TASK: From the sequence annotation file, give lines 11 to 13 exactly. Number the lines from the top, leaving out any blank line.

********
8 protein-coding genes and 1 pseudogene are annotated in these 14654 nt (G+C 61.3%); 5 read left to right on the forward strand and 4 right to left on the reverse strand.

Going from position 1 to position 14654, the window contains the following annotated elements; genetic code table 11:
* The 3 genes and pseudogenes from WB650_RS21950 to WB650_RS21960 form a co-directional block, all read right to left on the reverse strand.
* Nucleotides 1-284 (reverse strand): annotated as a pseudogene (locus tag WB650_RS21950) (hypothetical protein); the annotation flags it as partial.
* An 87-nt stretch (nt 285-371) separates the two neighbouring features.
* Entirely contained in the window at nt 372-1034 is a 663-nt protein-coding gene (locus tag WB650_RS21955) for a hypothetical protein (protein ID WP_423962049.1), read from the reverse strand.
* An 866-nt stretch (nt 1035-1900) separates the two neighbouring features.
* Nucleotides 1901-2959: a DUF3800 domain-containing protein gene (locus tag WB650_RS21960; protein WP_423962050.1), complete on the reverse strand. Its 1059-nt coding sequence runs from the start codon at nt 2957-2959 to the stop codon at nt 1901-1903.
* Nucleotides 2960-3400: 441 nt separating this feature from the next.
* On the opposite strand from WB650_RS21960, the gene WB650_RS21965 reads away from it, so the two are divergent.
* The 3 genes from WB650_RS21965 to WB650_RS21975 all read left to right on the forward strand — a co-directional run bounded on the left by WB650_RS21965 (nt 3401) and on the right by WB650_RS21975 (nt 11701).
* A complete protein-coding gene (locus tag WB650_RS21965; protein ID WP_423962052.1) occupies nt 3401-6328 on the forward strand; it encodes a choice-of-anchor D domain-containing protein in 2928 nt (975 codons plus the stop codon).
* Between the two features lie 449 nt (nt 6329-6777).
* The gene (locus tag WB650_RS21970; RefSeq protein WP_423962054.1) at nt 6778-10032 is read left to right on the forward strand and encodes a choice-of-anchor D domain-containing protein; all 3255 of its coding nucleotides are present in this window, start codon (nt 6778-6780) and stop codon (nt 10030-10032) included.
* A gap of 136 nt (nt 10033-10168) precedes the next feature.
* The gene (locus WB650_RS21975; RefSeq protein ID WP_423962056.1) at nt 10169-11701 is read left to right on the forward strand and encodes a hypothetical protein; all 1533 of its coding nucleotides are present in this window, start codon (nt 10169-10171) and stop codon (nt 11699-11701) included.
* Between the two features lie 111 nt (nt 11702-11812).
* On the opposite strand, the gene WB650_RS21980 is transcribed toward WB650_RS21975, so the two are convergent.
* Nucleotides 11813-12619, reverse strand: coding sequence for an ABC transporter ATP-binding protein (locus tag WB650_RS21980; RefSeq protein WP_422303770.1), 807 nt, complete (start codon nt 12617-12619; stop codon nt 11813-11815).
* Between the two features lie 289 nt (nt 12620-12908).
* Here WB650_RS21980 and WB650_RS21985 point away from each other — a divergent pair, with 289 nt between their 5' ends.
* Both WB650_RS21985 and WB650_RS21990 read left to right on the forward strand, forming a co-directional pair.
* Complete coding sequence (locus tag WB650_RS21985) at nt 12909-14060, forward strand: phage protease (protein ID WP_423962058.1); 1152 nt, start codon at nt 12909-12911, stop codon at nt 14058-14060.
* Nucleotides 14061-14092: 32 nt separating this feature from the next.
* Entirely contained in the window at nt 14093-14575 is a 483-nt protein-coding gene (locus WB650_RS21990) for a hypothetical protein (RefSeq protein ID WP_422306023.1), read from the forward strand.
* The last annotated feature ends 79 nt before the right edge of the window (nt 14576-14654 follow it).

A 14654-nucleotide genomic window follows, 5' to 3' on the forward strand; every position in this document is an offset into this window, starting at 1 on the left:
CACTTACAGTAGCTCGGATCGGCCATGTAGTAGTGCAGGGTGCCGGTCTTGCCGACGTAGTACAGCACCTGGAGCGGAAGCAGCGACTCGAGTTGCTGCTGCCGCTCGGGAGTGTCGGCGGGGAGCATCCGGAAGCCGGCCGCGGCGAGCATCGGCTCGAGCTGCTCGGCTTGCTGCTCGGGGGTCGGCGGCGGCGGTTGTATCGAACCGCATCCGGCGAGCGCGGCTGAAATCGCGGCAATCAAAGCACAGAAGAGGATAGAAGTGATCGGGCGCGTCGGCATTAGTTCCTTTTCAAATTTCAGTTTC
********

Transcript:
* The 3 genes from WB650_RS21965 to WB650_RS21975 all read left to right on the forward strand — a co-directional run bounded on the left by WB650_RS21965 (nt 3401) and on the right by WB650_RS21975 (nt 11701).
* A complete protein-coding gene (locus tag WB650_RS21965; protein ID WP_423962052.1) occupies nt 3401-6328 on the forward strand; it encodes a choice-of-anchor D domain-containing protein in 2928 nt (975 codons plus the stop codon).
* Between the two features lie 449 nt (nt 6329-6777).